COLORADO SPRINGS, Colo. (AP) – James Dobson has become synonymous with the empire that is Focus on the Family. Tourists clamor for photos of the group’s founder when he’s not taping a radio show, talking about the presidential race on a TV news show or writing another child-rearing book.

Some staff confess to asking “What Would Dr. Dobson Do?” when faced with a dilemma.

But out of public view, a new generation of executives is laying the groundwork for sustaining the conservative Christian group as a cultural and political force once the 71-year-old Dobson has left the scene. And most of their efforts are concentrated not in the political realm, but in finding new ways to deliver marriage and parenting advice to a younger generation of families, many of whom distrust institutions or dislike evangelical engagement in politics.

Consider Jim Daly, the group’s 46-year-old president and chief executive officer. He shares Dobson’s conservative evangelical beliefs about marriage and the culture wars. But Daly is more likely to talk or blog about his troubled childhood or the challenges of raising his own kids, ages 5 and 7, than stage voter-registration rallies.

“With (Dobson’s) interest in public policy, we have quite a strong bicep in that arena,” Daly said.

But, he adds, “94 percent of our budget goes to marriage and parenting, the bread and butter stuff. We don’t have to reduce the muscle in the public policy area. We just need to start doing curls in the other area in the public square.”

Dobson stepped down as Focus on the Family president in 2003 but remains the board chairman and the ministry’s public voice on its flagship radio broadcast. While Dobson has not hinted at retirement, the board has been plotting succession for years.

Passing up a better-paying corporate job at a paper company, Daly joined Focus on the Family in the late 1980s and rose through the ranks. Daly is not heir apparent to the radio show because, he acknowledges, that isn’t his strength. He views himself as an administrator and delegator.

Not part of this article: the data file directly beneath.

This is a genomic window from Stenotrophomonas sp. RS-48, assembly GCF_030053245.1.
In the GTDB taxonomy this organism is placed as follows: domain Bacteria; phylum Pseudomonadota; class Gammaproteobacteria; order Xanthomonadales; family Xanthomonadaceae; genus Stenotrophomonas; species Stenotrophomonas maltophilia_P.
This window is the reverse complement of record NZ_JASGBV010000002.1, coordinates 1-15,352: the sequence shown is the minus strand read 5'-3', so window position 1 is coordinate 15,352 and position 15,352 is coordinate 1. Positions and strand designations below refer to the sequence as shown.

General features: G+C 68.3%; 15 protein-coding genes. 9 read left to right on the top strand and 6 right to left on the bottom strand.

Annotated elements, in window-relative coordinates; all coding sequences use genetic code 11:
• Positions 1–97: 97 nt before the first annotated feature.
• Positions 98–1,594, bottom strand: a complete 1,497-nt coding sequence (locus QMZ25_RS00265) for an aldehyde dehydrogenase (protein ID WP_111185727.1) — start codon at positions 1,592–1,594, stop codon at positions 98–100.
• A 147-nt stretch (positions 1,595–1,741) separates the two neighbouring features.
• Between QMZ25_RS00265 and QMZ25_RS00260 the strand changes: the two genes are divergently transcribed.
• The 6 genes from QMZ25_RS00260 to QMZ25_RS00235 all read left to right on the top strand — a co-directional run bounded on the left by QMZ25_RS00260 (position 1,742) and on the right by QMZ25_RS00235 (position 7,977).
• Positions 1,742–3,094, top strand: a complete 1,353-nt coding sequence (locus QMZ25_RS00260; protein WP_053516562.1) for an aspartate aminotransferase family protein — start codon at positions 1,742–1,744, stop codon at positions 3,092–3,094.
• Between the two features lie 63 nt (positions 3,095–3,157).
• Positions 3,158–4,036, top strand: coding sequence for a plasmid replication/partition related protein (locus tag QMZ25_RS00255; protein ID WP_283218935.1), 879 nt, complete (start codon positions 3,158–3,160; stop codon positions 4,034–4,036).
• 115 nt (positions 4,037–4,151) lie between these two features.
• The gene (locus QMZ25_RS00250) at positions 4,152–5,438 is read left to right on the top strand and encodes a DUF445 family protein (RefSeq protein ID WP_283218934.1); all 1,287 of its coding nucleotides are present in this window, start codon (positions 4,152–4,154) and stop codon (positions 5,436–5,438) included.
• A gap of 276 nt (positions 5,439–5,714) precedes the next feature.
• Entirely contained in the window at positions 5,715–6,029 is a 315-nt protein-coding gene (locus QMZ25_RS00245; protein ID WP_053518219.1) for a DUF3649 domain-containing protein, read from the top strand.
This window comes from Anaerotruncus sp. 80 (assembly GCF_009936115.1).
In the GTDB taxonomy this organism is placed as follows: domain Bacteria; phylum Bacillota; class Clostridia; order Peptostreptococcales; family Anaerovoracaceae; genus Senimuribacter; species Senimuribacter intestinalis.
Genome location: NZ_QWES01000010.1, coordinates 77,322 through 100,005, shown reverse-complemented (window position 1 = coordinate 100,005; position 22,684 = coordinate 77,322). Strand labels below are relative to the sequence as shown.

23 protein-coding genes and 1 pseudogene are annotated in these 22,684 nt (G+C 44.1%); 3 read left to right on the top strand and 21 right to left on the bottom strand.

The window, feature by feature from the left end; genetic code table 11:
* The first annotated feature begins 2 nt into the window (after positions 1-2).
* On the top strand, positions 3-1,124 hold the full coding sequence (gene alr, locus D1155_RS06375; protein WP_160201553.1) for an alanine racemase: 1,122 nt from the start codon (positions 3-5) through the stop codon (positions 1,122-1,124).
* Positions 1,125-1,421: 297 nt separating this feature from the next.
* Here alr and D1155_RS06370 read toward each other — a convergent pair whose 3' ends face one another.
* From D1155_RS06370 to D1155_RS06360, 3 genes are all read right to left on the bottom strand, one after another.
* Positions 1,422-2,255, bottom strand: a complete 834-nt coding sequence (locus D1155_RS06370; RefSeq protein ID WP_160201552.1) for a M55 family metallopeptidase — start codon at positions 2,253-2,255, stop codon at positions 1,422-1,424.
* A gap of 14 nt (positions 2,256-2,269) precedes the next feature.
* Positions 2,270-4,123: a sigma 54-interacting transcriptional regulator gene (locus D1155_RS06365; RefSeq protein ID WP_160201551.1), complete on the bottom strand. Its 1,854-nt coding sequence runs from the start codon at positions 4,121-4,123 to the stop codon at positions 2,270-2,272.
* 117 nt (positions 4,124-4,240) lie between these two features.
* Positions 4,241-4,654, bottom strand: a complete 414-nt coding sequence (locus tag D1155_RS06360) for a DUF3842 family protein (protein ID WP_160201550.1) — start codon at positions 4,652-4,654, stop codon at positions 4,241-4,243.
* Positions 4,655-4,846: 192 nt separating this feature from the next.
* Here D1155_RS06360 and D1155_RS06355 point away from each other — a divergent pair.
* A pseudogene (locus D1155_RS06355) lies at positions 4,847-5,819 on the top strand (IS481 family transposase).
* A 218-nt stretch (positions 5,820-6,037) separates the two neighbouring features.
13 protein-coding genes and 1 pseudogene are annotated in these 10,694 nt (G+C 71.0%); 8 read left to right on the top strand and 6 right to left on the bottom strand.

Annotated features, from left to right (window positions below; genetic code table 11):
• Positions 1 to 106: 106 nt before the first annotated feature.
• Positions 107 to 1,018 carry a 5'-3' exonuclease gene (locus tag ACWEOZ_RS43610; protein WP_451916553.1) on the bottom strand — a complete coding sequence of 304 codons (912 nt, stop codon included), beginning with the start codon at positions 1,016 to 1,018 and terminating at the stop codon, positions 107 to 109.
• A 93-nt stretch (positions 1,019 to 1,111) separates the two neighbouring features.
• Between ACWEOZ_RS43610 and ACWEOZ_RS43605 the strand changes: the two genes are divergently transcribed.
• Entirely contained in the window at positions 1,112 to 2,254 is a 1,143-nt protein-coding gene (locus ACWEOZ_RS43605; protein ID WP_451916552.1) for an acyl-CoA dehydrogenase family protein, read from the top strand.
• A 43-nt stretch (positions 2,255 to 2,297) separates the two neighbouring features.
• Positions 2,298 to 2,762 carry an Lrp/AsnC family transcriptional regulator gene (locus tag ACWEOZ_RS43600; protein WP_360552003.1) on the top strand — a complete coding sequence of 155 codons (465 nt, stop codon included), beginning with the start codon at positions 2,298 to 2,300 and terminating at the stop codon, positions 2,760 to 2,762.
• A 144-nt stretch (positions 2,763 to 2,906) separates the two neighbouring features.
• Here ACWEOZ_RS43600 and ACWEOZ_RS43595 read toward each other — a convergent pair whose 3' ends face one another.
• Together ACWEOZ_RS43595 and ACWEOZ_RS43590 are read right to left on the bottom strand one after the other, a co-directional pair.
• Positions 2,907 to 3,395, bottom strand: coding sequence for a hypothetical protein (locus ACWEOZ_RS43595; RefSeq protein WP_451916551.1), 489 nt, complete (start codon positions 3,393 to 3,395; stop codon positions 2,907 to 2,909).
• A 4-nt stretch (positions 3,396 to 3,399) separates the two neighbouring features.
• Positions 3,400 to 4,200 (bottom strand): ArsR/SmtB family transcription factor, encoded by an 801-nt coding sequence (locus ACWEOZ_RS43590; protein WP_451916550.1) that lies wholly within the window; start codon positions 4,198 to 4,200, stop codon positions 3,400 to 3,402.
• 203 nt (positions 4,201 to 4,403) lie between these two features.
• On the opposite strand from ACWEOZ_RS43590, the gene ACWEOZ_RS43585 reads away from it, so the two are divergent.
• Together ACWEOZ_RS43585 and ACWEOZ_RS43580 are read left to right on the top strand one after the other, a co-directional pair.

Daly’s public profile is growing, however, illustrated by the release of his first book, “Finding Home,” in which he describes growing up in foster care after the deaths of his alcoholic parents and the joys of raising his own kids. The message: Parents can consider Daly a peer rather than an authority figure in the mold of Dobson, a child psychologist.

That kind of peer-to-peer connection is central to Focus on the Family’s efforts to reach a younger audience. An example is a Webzine called Boundless.org that invites young adults ages 18 to 34 to talk to each other in moderated forums about everything from dating and courtship to the ethics of playing online poker.

Daly emphasized that Focus on the Family is not backing off its public policy work, and he said the renewed emphasis on relationship advice is not meant to blunt criticism that the group is too political.

But if the goal is to reach younger adults, downplaying politics might be wise. The Christian polling firm Barna Group found this year that nearly half of born-again Christians between 16 and 29 believe conservative Christian political involvement poses a problem for America.

Steve Maegdlin, another Focus on the Family senior vice president, said he doesn’t believe supporters view the group’s political engagement as a negative. “I don’t think there’s a disconnect with our constituency,” said Maegdlin, 41.

Already, Focus on the Family is discovering the financial implications of attracting a younger crowd. Maegdlin said that in the last year the organization has identified about 280,000 people who have been exposed to Focus on the Family for the first time through the Internet but haven’t donated.

The total number of donors has declined from 755,000 in 2004 to 564,000 as of last month, ministry officials said. Supporters are giving more money more often, but the overall numbers are still down: Focus on the Family brought in $132.5 million in donations in the fiscal year ending in September 2004 compared to $130.8 million this year, officials said.

“Those who grew up with Dr. Dobson are empty nesters now,” Daly said. “They might support Focus, but to a lesser degree. Our challenge is to engage the young family. And there are positive signs we’re on the right course.”



On the Net:

http:/www.family.org/

AP-ES-10-26-07 0003EDT


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